2. Coin sorting and counting machine with a housing having a funnel-shaped hopper for receiving the coins to be sorted and counted, a transporting device at the outlet of said funnel-shaped hopper moving the coins individually forward to be sorted and counted, a front wall of said housing sloping upwardly towards the rear of the machine and having a continuous horizontal slot, and a downwardly sloping feed chute on the front of said front wall leading from the deleivery end of said transporting device, said coin sorting and counting machine comprising a horizontal guide rail fixed on the front of said front wall parallel to said slot and extending from the delivery end of said feed chute at a lower level and below and in front of said slot, an endless belt rotatable in the interior of said housing behind said front wall, entrainment pins fixed on said belt and projecting through said horizontal slot, said entrainment pins being spaced to take only, one coin between two entrainment pins and being adapted to positively move forward the coins on said horizontal guide rail, an entrainment cross located between the delivery end of said feed chute and the receiving end of said guide rail, an axle carrying said entrainment cross, a disc with radial pins mounted on said axle and positively rotated by said pins fixed on said belt to regulate the transfer of the coins from. the feed chute to the guide rail, contact pins projecting through elongated holes in the front wall above the guide rail and horizontal slot, the distance of these contact pins above the guide rail decreasing successively in the direction in which the coins travel and in each case being smaller than the diameter of one of the kinds of coins to be sorted, a counter mechanism coordinated to each of said contact pins actuated on impact with an oncoming coin to count each type of coin, an adding machine coordinated with said counter mechanisms to indicate the total value of coins and having a plurality of keys, lifting magnets one incorporated in each of'said counter mechanisms rendered operative by the oncoming coins, push rods of said magnets actuating the keys of said adding machine, ejector pins mounted in holes in said front wall above said guide rail but below said horizontal slot and mechanically actuated by said contact pins under the influence of the coins, a catching device for the different kinds of coins arranged on said front wall at the height of said guide rails for receiving the coins ejected by said ejector pins, and a collecting receptacle under said catching device for receiving the sorted coins from said catching device.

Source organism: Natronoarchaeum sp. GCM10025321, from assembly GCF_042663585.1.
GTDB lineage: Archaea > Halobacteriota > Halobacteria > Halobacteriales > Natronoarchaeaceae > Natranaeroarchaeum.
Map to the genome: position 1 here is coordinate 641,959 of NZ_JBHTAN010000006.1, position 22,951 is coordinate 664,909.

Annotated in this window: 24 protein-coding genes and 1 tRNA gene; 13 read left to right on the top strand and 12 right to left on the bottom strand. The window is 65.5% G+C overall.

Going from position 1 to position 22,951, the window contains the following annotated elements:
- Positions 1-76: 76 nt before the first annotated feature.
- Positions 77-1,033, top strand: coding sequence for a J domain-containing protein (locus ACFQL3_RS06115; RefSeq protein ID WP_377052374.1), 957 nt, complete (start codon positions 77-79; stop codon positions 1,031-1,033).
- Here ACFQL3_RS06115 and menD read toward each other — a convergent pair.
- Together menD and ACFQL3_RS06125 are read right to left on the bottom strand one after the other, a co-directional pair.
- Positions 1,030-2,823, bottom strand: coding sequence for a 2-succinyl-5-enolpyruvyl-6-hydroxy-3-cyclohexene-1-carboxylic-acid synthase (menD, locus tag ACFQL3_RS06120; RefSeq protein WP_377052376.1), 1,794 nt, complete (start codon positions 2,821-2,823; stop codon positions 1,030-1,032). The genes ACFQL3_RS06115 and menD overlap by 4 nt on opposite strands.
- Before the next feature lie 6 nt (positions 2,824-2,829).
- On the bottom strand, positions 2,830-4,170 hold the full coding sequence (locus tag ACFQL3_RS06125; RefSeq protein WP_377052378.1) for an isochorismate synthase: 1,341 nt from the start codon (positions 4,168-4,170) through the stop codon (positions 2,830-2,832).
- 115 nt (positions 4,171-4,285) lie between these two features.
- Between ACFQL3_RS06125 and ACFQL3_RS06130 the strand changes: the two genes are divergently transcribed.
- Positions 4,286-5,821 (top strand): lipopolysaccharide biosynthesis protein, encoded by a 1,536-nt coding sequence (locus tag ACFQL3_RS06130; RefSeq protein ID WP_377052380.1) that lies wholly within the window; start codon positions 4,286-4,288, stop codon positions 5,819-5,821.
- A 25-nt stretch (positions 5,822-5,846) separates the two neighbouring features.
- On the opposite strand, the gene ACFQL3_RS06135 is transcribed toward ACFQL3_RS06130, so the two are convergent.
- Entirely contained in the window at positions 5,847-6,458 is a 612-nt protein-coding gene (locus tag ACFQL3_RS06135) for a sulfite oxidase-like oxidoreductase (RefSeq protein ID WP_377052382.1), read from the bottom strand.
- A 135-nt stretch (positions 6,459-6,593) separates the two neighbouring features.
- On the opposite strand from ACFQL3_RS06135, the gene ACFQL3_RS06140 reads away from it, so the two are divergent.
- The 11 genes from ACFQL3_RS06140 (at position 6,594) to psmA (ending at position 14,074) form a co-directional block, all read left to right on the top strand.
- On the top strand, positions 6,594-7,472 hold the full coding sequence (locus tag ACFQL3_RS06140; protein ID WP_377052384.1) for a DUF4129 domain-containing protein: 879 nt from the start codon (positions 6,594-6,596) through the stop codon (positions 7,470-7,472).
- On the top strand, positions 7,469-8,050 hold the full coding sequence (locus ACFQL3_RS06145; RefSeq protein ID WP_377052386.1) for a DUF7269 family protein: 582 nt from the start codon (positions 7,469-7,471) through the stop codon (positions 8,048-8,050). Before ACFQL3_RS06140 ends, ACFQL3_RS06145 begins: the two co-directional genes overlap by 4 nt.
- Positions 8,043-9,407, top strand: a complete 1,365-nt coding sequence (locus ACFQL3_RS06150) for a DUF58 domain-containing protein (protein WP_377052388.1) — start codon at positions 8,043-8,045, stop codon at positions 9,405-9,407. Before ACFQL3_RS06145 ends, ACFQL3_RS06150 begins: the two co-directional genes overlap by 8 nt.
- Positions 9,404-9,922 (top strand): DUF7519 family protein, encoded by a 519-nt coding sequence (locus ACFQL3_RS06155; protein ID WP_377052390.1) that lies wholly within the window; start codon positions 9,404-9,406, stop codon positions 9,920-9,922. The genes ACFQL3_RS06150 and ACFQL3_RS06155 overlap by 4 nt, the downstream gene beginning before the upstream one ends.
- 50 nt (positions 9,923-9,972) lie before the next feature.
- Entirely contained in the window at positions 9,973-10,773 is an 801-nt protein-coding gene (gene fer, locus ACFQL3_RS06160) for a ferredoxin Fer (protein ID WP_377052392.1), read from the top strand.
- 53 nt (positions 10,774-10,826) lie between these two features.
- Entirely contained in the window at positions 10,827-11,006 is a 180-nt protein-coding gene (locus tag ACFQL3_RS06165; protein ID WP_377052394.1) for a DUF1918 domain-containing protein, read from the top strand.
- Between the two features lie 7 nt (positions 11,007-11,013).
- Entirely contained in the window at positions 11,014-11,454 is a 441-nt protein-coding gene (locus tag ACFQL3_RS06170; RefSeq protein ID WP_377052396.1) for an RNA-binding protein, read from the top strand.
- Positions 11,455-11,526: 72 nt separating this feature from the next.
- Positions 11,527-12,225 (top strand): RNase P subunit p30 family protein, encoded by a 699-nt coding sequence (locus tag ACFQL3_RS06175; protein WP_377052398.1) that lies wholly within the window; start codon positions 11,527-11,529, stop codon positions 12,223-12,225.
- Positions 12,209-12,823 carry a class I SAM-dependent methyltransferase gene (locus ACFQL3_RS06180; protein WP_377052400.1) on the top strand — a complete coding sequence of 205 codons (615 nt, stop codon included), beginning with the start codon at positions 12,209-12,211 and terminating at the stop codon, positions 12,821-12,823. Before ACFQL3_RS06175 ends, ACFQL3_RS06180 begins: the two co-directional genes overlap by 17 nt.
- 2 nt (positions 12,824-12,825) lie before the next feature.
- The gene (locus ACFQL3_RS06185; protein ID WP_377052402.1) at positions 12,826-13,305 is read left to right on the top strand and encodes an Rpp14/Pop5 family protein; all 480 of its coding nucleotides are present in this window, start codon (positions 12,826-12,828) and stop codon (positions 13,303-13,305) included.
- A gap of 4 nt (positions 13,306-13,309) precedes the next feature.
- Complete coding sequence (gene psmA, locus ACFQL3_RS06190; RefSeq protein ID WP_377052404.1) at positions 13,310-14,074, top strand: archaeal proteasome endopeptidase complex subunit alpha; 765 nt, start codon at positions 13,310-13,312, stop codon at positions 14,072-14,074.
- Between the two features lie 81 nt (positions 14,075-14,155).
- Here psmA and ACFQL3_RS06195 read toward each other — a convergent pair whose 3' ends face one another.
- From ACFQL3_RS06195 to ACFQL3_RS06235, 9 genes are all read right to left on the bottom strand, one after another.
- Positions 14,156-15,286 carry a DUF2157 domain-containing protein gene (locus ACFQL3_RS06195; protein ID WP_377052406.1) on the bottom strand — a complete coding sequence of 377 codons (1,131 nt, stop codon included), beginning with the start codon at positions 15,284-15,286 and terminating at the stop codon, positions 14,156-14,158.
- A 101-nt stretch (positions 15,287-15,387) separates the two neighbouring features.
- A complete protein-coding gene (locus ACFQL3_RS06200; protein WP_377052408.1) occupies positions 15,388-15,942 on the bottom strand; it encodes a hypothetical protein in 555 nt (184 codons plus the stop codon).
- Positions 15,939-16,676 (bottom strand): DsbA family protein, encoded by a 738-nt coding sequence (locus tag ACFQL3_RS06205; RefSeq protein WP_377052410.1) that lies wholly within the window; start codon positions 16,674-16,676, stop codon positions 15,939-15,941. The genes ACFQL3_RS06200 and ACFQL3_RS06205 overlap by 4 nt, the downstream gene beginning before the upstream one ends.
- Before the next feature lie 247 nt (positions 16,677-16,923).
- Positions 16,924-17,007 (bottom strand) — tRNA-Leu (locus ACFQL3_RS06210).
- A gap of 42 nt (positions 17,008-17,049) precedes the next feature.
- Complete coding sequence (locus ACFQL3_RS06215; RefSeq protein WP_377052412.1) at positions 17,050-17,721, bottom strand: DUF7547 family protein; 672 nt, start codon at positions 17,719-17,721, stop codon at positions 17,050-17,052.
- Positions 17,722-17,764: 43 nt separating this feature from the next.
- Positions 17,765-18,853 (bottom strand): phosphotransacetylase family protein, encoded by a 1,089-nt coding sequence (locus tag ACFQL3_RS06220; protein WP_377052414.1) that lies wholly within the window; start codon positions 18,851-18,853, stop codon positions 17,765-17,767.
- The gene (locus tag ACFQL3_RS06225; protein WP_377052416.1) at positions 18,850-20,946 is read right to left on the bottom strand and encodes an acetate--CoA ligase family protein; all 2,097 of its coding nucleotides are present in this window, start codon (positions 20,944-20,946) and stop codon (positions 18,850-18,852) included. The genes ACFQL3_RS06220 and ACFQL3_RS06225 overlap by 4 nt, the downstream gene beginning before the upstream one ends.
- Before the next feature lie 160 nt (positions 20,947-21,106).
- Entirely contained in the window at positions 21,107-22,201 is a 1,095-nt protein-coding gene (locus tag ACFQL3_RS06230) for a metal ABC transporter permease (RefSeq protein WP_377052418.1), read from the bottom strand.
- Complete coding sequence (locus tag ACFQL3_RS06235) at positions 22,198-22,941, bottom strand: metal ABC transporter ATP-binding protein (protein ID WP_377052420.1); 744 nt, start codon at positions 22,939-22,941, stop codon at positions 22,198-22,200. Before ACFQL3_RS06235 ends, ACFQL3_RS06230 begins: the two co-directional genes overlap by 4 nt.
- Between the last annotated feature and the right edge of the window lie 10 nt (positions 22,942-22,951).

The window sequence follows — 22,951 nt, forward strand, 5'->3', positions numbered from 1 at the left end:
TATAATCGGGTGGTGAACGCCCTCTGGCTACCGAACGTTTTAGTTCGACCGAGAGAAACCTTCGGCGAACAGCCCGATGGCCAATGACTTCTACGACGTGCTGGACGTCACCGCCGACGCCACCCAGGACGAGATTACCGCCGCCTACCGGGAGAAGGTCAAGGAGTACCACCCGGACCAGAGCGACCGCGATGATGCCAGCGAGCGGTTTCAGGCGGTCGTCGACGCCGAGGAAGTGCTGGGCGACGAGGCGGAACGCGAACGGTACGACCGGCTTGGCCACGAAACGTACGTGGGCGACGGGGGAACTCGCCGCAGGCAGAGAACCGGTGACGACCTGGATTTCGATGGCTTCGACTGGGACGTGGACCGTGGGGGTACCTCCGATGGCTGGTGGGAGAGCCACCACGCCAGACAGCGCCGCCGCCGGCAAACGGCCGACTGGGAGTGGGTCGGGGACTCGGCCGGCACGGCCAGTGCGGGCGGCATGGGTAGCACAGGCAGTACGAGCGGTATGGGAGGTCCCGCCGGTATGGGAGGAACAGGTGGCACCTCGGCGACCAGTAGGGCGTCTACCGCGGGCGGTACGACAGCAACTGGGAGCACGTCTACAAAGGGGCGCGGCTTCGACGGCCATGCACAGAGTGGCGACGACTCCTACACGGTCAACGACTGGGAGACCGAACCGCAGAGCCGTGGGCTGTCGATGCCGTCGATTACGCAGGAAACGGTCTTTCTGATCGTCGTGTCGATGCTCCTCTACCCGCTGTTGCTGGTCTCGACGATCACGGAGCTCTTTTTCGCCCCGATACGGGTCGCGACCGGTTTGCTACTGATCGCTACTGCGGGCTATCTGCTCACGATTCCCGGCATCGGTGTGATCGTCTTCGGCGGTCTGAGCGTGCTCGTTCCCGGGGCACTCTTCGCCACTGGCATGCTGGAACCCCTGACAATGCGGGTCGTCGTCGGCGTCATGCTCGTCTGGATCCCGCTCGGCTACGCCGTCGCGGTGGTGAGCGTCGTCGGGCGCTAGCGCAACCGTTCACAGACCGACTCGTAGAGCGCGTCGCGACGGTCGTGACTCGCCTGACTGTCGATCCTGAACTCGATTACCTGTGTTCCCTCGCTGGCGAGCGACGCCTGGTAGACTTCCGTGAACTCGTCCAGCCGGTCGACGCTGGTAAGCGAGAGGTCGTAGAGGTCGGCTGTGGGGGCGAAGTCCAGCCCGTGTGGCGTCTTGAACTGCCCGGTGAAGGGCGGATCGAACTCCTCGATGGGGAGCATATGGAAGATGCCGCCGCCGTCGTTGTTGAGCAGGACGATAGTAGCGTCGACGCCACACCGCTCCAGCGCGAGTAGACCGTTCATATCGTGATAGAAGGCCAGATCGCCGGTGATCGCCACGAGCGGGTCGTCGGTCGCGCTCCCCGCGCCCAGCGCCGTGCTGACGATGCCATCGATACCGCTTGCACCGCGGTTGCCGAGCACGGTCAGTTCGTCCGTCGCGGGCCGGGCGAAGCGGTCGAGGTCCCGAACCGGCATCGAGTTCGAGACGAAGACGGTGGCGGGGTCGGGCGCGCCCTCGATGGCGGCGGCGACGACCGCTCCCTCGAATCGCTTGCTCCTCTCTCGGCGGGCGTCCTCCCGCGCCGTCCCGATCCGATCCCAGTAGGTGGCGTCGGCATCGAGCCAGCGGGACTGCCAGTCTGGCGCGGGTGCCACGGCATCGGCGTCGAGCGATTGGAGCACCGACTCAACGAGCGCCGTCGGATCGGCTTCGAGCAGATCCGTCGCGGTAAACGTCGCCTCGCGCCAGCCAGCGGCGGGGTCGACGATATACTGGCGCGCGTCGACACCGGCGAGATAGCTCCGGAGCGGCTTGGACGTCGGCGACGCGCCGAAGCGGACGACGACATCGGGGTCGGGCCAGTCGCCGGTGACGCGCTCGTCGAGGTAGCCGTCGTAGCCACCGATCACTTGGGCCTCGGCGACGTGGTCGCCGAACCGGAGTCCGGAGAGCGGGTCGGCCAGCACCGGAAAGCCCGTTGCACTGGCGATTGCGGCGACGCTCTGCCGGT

References Cited in the file of this patent UNITED STATES PATENTS 1,076,113 Harralson Oct. 21, 1913 1,936,035 Sherman Nov. 21, 1933 2,423,502. Jorgensen July 8, 1947 2,635,730 Seckula Apr. 21, 1953 2,764,990 Pick Oct. 2, 1956
|Cited Patent||Filing date||Publication date||Applicant||Title|
|US1076113 *||Jun 8, 1912||Oct 21, 1913||Edward Harralson||Coin-assorter.|
|US1936035 *||Jul 25, 1929||Nov 21, 1933||Sherman Frank W||Coin assorting and counting apparatus|
|US2423502 *||Apr 13, 1942||Jul 8, 1947||Julius Jorgensen||Coin counting and sorting machine|
|US2635730 *||Dec 23, 1949||Apr 21, 1953||Seckula Sr Joseph C||Coin separating and counting machine|
|US2764990 *||Aug 20, 1953||Oct 2, 1956||Pick Gunter J||Coin sorting device|
|Citing Patent||Filing date||Publication date||Applicant||Title|
|US3166174 *||Sep 19, 1962||Jan 19, 1965||Epstein Louis L||Double security coin collecting system|
|US3307564 *||Jul 16, 1965||Mar 7, 1967||Brandt Automatic Cashier Co||Adjustable position counter assembly|
|US3431920 *||Feb 16, 1967||Mar 11, 1969||Zimmermann Gert||Method and apparatus for sorting and counting coins and other workpieces|
|US6966827 *||Aug 1, 2003||Nov 22, 2005||Mag-Nif Incorporated||Coin bank|
|US7472780 *||Sep 18, 2003||Jan 6, 2009||Royal Sovereign Inc.||Coin sorting apparatus, control system for controlling coin sorting apparatus, and method for sorting coins|
|US20040097181 *||Aug 1, 2003||May 20, 2004||Jerzy Perkitny||Coin bank|
|US20040222062 *||Sep 18, 2003||Nov 11, 2004||Hun Choi||Coin sorting apparatus, control system for controlling coin sorting apparatus, and method for sorting coins|
|U.S. Classification||194/200, 453/5|
|International Classification||G07D3/00, G07D3/16|